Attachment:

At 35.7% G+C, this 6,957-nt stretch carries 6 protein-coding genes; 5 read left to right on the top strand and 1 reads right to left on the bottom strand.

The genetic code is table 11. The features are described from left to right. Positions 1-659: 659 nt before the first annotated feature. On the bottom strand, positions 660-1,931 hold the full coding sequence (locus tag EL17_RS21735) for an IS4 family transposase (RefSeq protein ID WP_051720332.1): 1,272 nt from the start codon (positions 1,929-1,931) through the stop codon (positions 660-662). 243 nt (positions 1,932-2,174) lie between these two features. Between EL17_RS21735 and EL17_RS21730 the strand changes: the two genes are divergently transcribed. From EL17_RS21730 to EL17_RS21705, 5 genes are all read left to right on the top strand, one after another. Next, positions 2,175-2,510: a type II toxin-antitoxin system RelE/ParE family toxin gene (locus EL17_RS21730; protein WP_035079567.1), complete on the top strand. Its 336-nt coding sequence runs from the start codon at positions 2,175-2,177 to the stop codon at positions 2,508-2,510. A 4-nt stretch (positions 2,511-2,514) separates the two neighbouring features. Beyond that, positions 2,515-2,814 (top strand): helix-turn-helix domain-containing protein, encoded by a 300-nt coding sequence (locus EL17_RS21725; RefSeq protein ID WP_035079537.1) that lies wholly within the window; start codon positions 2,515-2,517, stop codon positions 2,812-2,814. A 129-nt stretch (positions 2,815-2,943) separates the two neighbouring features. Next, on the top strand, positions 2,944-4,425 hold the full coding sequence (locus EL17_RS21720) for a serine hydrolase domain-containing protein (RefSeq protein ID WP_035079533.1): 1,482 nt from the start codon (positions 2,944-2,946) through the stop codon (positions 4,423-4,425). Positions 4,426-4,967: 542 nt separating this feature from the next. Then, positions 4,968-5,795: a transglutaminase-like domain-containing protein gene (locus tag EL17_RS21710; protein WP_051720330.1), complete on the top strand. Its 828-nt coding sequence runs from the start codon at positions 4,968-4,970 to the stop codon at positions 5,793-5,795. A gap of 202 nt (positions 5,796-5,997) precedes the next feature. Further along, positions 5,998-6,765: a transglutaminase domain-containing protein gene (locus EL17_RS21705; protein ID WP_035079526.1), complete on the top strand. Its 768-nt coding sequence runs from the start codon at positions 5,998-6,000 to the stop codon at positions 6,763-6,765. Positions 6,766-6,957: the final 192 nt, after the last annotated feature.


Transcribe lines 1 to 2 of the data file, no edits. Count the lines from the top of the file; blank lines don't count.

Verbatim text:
At 35.7% G+C, this 6,957-nt stretch carries 6 protein-coding genes; 5 read left to right on the top strand and 1 reads right to left on the bottom strand.

The genetic code is table 11. The features are described from left to right. Positions 1-659: 659 nt before the first annotated feature. On the bottom strand, positions 660-1,931 hold the full coding sequence (locus tag EL17_RS21735) for an IS4 family transposase (RefSeq protein ID WP_051720332.1): 1,272 nt from the start codon (positions 1,929-1,931) through the stop codon (positions 660-662). 243 nt (positions 1,932-2,174) lie between these two features. Between EL17_RS21735 and EL17_RS21730 the strand changes: the two genes are divergently transcribed. From EL17_RS21730 to EL17_RS21705, 5 genes are all read left to right on the top strand, one after another. Next, positions 2,175-2,510: a type II toxin-antitoxin system RelE/ParE family toxin gene (locus EL17_RS21730; protein WP_035079567.1), complete on the top strand. Its 336-nt coding sequence runs from the start codon at positions 2,175-2,177 to the stop codon at positions 2,508-2,510. A 4-nt stretch (positions 2,511-2,514) separates the two neighbouring features. Beyond that, positions 2,515-2,814 (top strand): helix-turn-helix domain-containing protein, encoded by a 300-nt coding sequence (locus EL17_RS21725; RefSeq protein ID WP_035079537.1) that lies wholly within the window; start codon positions 2,515-2,517, stop codon positions 2,812-2,814. A 129-nt stretch (positions 2,815-2,943) separates the two neighbouring features. Next, on the top strand, positions 2,944-4,425 hold the full coding sequence (locus EL17_RS21720) for a serine hydrolase domain-containing protein (RefSeq protein ID WP_035079533.1): 1,482 nt from the start codon (positions 2,944-2,946) through the stop codon (positions 4,423-4,425). Positions 4,426-4,967: 542 nt separating this feature from the next. Then, positions 4,968-5,795: a transglutaminase-like domain-containing protein gene (locus tag EL17_RS21710; protein WP_051720330.1), complete on the top strand. Its 828-nt coding sequence runs from the start codon at positions 4,968-4,970 to the stop codon at positions 5,793-5,795. A gap of 202 nt (positions 5,796-5,997) precedes the next feature. Further along, positions 5,998-6,765: a transglutaminase domain-containing protein gene (locus EL17_RS21705; protein ID WP_035079526.1), complete on the top strand. Its 768-nt coding sequence runs from the start codon at positions 5,998-6,000 to the stop codon at positions 6,763-6,765. Positions 6,766-6,957: the final 192 nt, after the last annotated feature.